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A spectacular ability that can go wrong: post-traumatic stress syndrome

March 26, 2011

Recollection across time and space

I recall clearly taking one particular school-leaving exam in the late 1940’s. It was held in the school hall which had colourful stained glass church-like windows and wall to wall oak bookcases with a stage up front. Only the “big exams” were taken there. It was high summer in England and, as a sixteen year old  struggling to answer the exam questions, a light shower of rain commenced. The smell of the newly wet roads drifted through the open windows. It had been warm and the rain was welcome. Students sat at their separate desks and the adjudicator walked up and down between the rows.

Even today, after a long dry in Western Australia, far removed in time and space from that school hall in the UK, when light rain falls on hot roads, gardens and parks, the smell of that rain transports me back to the school hall.

A splendid ability of the brain: composite memory

This is a splendid ability of the brain. It has stored a composite memory of an event which I can recall across time and space just from the representation of the smell of rain. Obviously the original event had value and involved emotion (fear and dread of an exam!), so my brain learned place, colour, smell and the like and it is all brought back on cue….the smell of rain. Nowadays the emotion derived from the exam context has faded, that part of recall has grown faint, but the place and the smell and the event is still clear.

Post-traumatic stress syndrome: an unwelcome side effect

But there can be an unwelcome side effect of this remarkable ability of our brain.

My father was a marine engineer. He was at sea for the full six years of World War 2, initially sailing without a convoy for protection.  In 1942 his ship was torpedoed with much trauma and loss of life: he spent 3 days and nights in the Atlantic Ocean on an open raft before being rescued and taken to the Cape Verde Islands. He left the Navy in 1945 when the war ended and took a shore job. Tragically, in August of the same year at the time of Hiroshima and the Japanese surrender, my fifteen year-old brother died due to a medical error.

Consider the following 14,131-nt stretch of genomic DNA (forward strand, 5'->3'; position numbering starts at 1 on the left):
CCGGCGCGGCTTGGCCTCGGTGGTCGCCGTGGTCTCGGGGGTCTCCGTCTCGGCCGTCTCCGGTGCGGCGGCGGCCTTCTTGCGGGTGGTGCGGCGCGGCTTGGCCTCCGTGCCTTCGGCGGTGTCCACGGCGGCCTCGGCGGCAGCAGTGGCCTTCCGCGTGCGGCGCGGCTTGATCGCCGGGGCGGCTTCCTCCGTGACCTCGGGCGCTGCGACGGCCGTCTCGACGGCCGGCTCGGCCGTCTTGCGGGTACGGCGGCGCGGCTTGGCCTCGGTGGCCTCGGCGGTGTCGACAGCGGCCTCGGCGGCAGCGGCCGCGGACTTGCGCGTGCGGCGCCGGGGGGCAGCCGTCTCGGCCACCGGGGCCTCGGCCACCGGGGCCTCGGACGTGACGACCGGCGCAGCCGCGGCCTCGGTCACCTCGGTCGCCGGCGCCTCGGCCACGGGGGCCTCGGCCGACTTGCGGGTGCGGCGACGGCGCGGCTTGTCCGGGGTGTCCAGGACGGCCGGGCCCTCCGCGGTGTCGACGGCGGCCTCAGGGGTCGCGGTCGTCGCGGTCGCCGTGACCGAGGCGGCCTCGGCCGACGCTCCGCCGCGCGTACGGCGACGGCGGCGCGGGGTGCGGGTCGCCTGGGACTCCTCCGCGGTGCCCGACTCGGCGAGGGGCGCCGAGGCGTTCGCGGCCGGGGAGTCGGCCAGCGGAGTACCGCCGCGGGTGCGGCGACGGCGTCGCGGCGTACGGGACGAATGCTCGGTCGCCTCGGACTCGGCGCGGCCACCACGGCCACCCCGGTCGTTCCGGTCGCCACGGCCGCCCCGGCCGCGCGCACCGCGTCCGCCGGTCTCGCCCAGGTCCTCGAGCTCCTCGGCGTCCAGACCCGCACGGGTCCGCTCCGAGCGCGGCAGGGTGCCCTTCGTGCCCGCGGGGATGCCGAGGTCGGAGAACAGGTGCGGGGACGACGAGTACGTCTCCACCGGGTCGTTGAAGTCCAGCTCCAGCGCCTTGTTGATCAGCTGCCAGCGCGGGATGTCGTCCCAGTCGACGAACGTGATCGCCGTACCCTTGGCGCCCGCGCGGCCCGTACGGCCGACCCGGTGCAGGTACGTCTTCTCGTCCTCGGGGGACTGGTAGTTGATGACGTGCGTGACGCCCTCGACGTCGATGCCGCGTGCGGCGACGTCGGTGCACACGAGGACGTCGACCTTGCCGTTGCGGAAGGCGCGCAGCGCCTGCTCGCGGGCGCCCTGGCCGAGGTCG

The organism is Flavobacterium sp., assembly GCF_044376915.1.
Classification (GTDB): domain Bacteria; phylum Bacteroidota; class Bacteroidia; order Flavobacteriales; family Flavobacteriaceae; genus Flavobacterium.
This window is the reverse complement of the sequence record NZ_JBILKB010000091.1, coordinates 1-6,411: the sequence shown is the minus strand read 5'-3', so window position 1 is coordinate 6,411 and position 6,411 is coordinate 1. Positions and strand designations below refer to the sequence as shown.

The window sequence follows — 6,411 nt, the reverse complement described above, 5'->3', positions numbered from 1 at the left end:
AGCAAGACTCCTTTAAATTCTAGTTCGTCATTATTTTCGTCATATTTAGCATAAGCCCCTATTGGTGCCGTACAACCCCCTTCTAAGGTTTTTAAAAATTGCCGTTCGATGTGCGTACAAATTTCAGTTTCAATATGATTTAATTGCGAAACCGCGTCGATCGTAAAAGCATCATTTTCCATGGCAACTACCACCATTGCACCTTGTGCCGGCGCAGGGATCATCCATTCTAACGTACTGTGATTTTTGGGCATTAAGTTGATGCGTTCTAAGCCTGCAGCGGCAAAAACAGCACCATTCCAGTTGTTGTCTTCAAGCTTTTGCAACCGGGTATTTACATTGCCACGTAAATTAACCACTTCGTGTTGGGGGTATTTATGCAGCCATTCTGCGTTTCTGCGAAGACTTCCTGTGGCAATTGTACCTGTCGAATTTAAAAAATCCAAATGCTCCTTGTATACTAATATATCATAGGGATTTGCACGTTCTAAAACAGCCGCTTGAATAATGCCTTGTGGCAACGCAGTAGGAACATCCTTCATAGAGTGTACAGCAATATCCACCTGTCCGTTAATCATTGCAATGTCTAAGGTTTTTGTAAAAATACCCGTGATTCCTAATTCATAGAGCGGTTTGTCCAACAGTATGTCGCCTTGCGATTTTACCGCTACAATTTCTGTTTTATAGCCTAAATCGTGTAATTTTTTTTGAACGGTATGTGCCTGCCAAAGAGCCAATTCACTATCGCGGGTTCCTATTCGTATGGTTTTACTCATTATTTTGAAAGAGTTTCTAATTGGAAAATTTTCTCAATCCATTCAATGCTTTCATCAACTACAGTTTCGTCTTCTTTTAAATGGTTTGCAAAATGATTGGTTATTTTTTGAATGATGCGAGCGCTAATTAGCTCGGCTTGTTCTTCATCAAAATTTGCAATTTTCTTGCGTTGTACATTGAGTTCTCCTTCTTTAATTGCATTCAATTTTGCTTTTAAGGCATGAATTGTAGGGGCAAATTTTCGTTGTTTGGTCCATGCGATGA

My father survived for three years after the war but gradually deteriorated. He spent the next 13 years in and out of mental hospitals. At that time there was of course no such concept as  “Post Traumatic Stress Syndrome”….. although something similar had been named “shell-shock” in the first world war but was often considered to be just cowardice.

“Post-traumatic stress syndrome is the unwelcome side effect of an otherwise splendid ability of the brain.”

Damasio A.,  Self Comes to Mind, 2010 Pantheon Books.

Remember, recall of composite, emotion charged events can occur from the representation of any part of that event.

Memory and Response to trauma

For me the part of the event that triggers memory was the smell of rain experienced during an exam. For my father, working in the late 1940s as a manager in a dry dock with ships’ engines, any part of his daily life could have triggered the appalling trauma of six years of war at sea; the danger, the fatigue, the fear and the loss of life. But we did not know what was happening…..neither in those days did the medical profession.

Antonio Damasio says “This is what happens to those who have been in a war zone and forever relive the sounds and sights of battle in haunting, unwanted flashbacks. Post-traumatic stress syndrome is the unwelcome side effect of an otherwise splendid ability of the brain.”

It goes without saying, that as far as my father was concerned, available medication and hospital treatment of mental disorders  in the 1950’s and 60’s left much to be desired…..but that is another story.

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